Young Harold Transome returns to England from the colonies with a self-made fortune, then scandalizes his district by running for Parliament as a Radical. In this elaborately plotted and entertaining novel first published in 1866, George Eliot contrasts the opportunism of Transome with the true radicalism of Felix Holt, who fights a lonely battle to educate the working class.
However, while Transome and Holt are the movers of the action, it is the women who are the novel’s soul. Like working people, women of all classes are damaged by poor education and thwarted by social limitations. Mrs. Transome, Harold’s mother, is handsome, imperious, and weighed down with a secret. Until the moment of Harold’s return, she has found some satisfaction in running the family’s estate, but Harold immediately takes over all decision making and sets his mother aside in a little drawing room with new clothes and new decorations‒ chosen by him.
Felix Holt’s mother is a comic version of Mrs. Transome. Mrs. Holt has earned her living by making and selling patent medicines. Then Felix returns and insists that the medicines do more harm than good. Thus he too denies his mother her life’s activity.
The novel’s other central character, however, Esther Lyons, has the enormous advantage of being young and beautiful. She has not yet settled on her destiny‒ which, for an Englishwoman of her era means choosing a husband. The choice for the romantic, undereducated, and overrefined Esther is between Felix Holt’s hard life among the lower classes and Harold Transome’s wealth.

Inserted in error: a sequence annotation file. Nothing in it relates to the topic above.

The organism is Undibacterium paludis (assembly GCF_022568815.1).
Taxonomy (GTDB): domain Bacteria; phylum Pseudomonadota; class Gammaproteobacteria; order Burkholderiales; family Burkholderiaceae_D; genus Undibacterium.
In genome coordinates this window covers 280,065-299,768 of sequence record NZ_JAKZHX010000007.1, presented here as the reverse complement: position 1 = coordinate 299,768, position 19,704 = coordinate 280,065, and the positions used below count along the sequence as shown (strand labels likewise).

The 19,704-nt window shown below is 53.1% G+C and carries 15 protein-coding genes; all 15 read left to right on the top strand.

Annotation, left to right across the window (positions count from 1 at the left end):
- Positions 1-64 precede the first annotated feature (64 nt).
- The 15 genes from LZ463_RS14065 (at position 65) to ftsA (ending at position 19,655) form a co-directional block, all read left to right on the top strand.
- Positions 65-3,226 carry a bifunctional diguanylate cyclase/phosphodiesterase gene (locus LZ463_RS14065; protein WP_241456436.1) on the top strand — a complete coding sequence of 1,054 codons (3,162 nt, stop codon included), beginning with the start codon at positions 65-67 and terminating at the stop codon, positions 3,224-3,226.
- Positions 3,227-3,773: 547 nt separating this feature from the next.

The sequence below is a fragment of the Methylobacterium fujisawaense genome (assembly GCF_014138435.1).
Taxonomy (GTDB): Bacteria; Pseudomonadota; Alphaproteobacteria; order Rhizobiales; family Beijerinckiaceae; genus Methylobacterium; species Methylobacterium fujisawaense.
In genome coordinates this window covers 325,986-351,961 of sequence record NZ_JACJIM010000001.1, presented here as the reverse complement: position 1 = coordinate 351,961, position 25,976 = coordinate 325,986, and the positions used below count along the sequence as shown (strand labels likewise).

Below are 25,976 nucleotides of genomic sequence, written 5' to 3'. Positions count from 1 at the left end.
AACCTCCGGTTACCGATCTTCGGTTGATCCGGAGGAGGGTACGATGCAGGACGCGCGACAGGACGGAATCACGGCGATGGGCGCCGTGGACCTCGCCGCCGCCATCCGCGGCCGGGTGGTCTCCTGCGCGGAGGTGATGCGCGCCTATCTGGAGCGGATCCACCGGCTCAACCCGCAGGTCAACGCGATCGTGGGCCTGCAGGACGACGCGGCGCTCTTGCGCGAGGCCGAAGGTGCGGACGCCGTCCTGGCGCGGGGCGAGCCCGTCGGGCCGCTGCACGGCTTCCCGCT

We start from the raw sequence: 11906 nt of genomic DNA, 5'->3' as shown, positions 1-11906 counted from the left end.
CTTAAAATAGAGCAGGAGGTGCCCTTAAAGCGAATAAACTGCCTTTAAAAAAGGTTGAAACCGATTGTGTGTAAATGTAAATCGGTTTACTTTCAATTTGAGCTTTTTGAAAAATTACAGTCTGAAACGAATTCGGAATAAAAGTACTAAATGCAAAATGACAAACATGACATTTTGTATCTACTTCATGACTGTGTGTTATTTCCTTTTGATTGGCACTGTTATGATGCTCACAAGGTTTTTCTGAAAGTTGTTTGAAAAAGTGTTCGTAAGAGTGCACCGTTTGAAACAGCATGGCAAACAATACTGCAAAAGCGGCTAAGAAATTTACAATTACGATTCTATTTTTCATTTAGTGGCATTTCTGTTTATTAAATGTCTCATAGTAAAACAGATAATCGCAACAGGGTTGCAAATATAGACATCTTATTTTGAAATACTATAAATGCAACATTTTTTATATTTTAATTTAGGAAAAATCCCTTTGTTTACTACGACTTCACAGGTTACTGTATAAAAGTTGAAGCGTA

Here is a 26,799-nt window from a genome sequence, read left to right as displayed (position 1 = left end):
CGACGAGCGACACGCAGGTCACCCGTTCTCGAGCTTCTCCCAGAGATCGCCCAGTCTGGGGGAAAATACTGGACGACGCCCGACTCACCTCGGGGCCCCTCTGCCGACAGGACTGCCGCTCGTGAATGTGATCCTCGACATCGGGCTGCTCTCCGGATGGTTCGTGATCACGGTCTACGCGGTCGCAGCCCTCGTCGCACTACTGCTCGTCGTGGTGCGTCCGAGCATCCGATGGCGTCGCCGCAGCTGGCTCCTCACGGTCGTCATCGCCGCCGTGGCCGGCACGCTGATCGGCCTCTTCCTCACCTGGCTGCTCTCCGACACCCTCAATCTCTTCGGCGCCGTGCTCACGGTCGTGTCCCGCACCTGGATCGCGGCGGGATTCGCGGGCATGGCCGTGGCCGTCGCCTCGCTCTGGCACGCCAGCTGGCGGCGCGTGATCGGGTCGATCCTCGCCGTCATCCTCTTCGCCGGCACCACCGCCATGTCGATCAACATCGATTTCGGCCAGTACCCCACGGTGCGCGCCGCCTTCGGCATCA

Like Mrs. Transome, Esther has a secret, but Esther’s secret elevates her. Perhaps the most interesting aspect of the novel is how this good-humored but frivolous young woman grows serious and thoughtful as she is given opportunity and experience. Late in the novel, she even speaks in a public courtroom to testify in favor of Felix, who has been falsely accused of rioting during the election. Felix Holt has many meandering, exotic pleasures, including the convoluted plot, the wonderful minor characters, and the splendid descriptions of England in the 1830’s.
It is a novel whose politics downplay the value of strikes and public demonstrations. The hero Felix Holt is all about education, not direct action, but it still repays the reading with insights that expand our understanding of our own scattered and shattered era.
This review by Meredith Sue Willis first appeared in the Ethical Culture Review of Books.